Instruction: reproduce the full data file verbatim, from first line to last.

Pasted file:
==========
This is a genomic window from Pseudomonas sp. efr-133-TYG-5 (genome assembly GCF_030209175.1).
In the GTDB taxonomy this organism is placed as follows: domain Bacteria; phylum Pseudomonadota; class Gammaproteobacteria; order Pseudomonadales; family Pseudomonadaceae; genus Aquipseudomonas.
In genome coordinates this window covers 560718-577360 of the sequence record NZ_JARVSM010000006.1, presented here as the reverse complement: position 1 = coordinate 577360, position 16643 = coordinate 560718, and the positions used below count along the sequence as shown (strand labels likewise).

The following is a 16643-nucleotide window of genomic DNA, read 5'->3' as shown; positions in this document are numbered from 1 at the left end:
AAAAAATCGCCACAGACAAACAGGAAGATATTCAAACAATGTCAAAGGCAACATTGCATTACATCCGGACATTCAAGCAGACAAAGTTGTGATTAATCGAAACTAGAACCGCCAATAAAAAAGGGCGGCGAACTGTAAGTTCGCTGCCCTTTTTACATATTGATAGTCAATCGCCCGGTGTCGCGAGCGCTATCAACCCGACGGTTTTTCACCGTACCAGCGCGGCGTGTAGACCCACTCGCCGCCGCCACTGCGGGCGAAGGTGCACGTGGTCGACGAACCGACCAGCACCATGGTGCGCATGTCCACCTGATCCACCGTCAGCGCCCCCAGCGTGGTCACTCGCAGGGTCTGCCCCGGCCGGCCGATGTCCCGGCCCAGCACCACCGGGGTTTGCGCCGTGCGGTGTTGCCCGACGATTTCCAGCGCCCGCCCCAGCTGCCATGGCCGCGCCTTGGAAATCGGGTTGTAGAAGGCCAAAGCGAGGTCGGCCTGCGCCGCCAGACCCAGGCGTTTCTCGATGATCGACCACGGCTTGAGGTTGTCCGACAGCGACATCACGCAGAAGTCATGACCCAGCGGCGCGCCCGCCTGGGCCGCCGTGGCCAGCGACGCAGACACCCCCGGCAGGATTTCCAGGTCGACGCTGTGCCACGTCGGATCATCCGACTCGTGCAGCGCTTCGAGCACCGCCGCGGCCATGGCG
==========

This is a genomic window from Pseudomonas sp. efr-133-TYG-5 (genome assembly GCF_030209175.1).
In the GTDB taxonomy this organism is placed as follows: domain Bacteria; phylum Pseudomonadota; class Gammaproteobacteria; order Pseudomonadales; family Pseudomonadaceae; genus Aquipseudomonas.
In genome coordinates this window covers 560718-577360 of the sequence record NZ_JARVSM010000006.1, presented here as the reverse complement: position 1 = coordinate 577360, position 16643 = coordinate 560718, and the positions used below count along the sequence as shown (strand labels likewise).

The following is a 16643-nucleotide window of genomic DNA, read 5'->3' as shown; positions in this document are numbered from 1 at the left end:
AAAAAATCGCCACAGACAAACAGGAAGATATTCAAACAATGTCAAAGGCAACATTGCATTACATCCGGACATTCAAGCAGACAAAGTTGTGATTAATCGAAACTAGAACCGCCAATAAAAAAGGGCGGCGAACTGTAAGTTCGCTGCCCTTTTTACATATTGATAGTCAATCGCCCGGTGTCGCGAGCGCTATCAACCCGACGGTTTTTCACCGTACCAGCGCGGCGTGTAGACCCACTCGCCGCCGCCACTGCGGGCGAAGGTGCACGTGGTCGACGAACCGACCAGCACCATGGTGCGCATGTCCACCTGATCCACCGTCAGCGCCCCCAGCGTGGTCACTCGCAGGGTCTGCCCCGGCCGGCCGATGTCCCGGCCCAGCACCACCGGGGTTTGCGCCGTGCGGTGTTGCCCGACGATTTCCAGCGCCCGCCCCAGCTGCCATGGCCGCGCCTTGGAAATCGGGTTGTAGAAGGCCAAAGCGAGGTCGGCCTGCGCCGCCAGACCCAGGCGTTTCTCGATGATCGACCACGGCTTGAGGTTGTCCGACAGCGACATCACGCAGAAGTCATGACCCAGCGGCGCGCCCGCCTGGGCCGCCGTGGCCAGCGACGCAGACACCCCCGGCAGGATTTCCAGGTCGACGCTGTGCCACGTCGGATCATCCGACTCGTGCAGCGCTTCGAGCACCGCCGCGGCCATGGCG